It didn’t take the knights of St John long to discover the potential of the slopes of Mount Sceberras and the great sweep of surrounding harbour. A matter of months after the epic siege of 1565, Francesco Laparelli was sent to Malta by Pope Pius IV to advise on the building of a new city. The first stone was laid on 28 May 1566 and the city was completed by Lamparelli’s Maltese assistant, Gerolamo Cassar, just five years later. With the city complete, Cassar spend the 20 years designing the various auberges, the residences for the Knights, as well as the grand Masters’ Palace and the Great Co-Cathedral of St John.
Today the capital of Malta, Valletta is still the island’s richest repository of art, architecture, history and culture. It is also the main shopping and business center. Sightseeing could occupy two or three days, but equally rewarding are the streets, many of which are still flanked by handsome balconied houses.
The main thoroughfare is Triq ir-Repubblika (Republic Street) which is full of shops and, during the morning and early evening, free of traffic. In recent years it has seen the arrival of several fast-food outlets, bringing in more visitors by night. The street cuts through the city before dropping down to Fort St Elmo on the trip of the peninsula. Leading off are numerous back streets forming a rectangular grid that has altered little over the years. Some of the narrowest slope very steeply down towards the harbour, and a glimpse of brilliant blue at the end of many streets reminds you that this is a very small city, almost entirely surrounded by water.
The Order of St John was divided into eight languages (or nationalities), each one having its own auberge. Literally translated as an inn or hostel, this was more akin to an Oxford or Cambridge college, with a chapel, dinning hall and accommodation ranged around a courtyard. Of the original auberges, five have survived and only two are open to the public. The exteriors alone, however, give you a good idea of the lifestyle enjoyed by the Knights.
The knights of St John who combined the careers of monk and soldier, were responsible for most of Valletta’s churches. the greatest being, St John’s Co-Cathedral.
Grand Masters’ Palace
The 18th-century traveler, Patrick Brydone, noted that ‘the Grand Master (who studies conveniency more than magnificent) is more comfortably and commodiously lodged than any prince in Europe, the King of Sardinia perhaps only excepted.’ Behind its inappropriately severe façade, and in spite of the malicious pillaging by Napoleon’s troops following the French occupation in 1798, the palace still conveys an impression of the splendor to which the Grand Masters were accustomed.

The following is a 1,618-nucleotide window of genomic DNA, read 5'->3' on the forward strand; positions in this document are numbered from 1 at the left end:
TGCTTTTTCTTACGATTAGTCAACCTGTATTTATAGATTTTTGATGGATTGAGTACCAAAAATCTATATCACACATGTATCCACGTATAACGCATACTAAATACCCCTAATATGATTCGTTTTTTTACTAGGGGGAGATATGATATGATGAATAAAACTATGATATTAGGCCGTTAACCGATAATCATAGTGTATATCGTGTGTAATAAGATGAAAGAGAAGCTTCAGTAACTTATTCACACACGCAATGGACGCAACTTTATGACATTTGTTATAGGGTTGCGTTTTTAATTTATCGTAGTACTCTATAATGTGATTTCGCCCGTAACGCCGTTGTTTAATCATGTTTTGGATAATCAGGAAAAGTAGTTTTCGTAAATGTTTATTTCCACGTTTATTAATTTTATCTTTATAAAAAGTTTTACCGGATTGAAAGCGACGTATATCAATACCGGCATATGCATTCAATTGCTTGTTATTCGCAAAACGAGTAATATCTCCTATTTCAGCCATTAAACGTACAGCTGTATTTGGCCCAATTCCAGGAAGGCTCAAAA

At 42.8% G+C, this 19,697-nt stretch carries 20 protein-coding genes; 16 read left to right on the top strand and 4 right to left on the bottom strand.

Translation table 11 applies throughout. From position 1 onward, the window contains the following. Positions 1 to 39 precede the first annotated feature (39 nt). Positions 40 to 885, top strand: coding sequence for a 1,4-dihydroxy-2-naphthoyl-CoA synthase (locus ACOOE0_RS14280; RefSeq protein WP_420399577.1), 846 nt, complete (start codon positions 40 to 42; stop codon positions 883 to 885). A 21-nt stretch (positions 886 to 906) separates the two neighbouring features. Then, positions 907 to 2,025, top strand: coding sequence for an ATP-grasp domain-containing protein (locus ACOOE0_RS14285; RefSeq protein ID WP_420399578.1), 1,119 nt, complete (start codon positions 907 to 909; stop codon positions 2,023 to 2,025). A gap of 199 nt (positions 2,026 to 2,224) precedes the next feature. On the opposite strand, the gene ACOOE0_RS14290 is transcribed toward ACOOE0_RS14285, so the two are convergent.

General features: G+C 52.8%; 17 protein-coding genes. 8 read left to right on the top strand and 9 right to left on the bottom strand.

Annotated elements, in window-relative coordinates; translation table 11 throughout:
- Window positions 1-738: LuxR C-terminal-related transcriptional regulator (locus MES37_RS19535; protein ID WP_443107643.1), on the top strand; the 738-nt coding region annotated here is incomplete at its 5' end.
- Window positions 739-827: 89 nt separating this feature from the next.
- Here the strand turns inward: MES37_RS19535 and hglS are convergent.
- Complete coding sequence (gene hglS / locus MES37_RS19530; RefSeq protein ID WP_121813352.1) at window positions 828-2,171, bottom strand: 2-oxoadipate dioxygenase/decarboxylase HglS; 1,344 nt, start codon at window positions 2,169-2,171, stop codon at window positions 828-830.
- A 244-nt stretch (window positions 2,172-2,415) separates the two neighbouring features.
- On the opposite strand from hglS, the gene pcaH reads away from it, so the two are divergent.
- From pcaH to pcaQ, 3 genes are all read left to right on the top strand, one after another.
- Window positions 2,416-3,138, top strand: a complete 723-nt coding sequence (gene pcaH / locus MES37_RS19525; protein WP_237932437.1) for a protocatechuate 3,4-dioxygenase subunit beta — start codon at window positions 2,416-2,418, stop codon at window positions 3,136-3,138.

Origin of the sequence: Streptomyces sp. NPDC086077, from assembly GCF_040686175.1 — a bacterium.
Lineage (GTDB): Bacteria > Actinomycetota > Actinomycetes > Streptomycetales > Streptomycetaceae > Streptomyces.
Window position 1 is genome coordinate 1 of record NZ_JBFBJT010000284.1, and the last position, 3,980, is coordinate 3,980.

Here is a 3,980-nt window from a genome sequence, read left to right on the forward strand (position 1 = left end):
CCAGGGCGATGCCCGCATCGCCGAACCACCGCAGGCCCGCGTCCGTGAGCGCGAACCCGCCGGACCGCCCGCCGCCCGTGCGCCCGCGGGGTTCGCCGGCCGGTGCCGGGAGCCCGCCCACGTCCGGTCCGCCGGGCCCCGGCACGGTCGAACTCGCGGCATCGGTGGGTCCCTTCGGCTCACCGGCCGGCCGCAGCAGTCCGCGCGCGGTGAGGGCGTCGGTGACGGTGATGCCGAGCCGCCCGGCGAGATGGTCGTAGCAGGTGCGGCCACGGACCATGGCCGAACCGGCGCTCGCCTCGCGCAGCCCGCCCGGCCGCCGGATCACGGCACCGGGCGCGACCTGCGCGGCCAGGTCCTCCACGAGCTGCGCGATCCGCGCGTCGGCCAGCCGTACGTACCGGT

Only about a quarter of the arms and armour belonging to the knights has survived, but it is still a formidable collection, with around 6,000 pieces in all. Among them are daggers, rapiers, halberds, cannon, pistols and some stunningly decorated suits of armour. In one room rows of Knights in armour stand to attention, while the special suits of armour individually made for the Grand Masters are displayed separately. The most splendid of these is the suit inlaid with gold made for Grand Master Wignacourt in 1610-20. among the weapons and armoury of the Knights’ adversaries are Turkish battle axes, helmets, gilded shields and a sword said to have belonged to the corsair, Dragut.
This gem of a theatre is said to be the third oldest in Europe. It was built in 1731 by the Portuguese Grand Master, Manoel de Vilhena ‘for the honest entertainment of the people’. The religious life to which the Knights were committed did not stop them indulging in theatrical pursuits. Watching or participating in pageants, operas, comedies and tragedies was very much part of their lifestyle.
Also known as the Bibliotheca, this imposing arcaded building dominates Republic Square. Built in the late 18th century, it is the repository of a large number of original documents recording the administration of the Order of the St John. The original library was built by the Knights in 1555. from 1612, the sale of any book belonging to deceased Knights was forbidden, hence this vast collection of valuable leather-bound tomes.
National Museum of Fine Arts
This art collection occupies three floors of a fine baroque palazzo that was built by the Knights in the 16th century and remodeled in the 18th century. For many years the building served as the official residence of the Commander-in-Chief of the British fleet, during which time it was commonly known as Admiralty House. The collection here begins with medieval Italian works and takes in all periods up to modern Maltese art. The highlights are the baroque paintings by Mattia Preti and the sculpture an the first floor by Antonio Sciortino (1879-1940).
The George Cross
The George Cross was instituted by King George VI ‘ for acts of the greatest heroism or of the most conspicuous courage in circumstances of extreme danger’. Malta is the only nation to have been awarded the medal. The award of the medal is explained in a letter of 15 April 1942 sent from Buckingham Palace to the Governor of Malta: ‘To honour her brave people I award the George Cross to the Island Fortress of Malta to bear witness to a heroism and devotion that will long be famous. To commemorate the 50th anniversary of the award Queen Elizabeth II and the Duke of Edinburgh visited Malta in 1992.
Close to Valletta is the town of Birkirkara, Hamrun, Qormi, Floriana, Sliema and St Julians. Sliema is considered to be Malta’s number one tourist area. It is also the island’s most densely populated town. A century ago this was a quiet area, then the wealthy Vallettans came and built their elegant art nouveau residences along the promenade. Today it is the largest and most expensive residential area in Malta.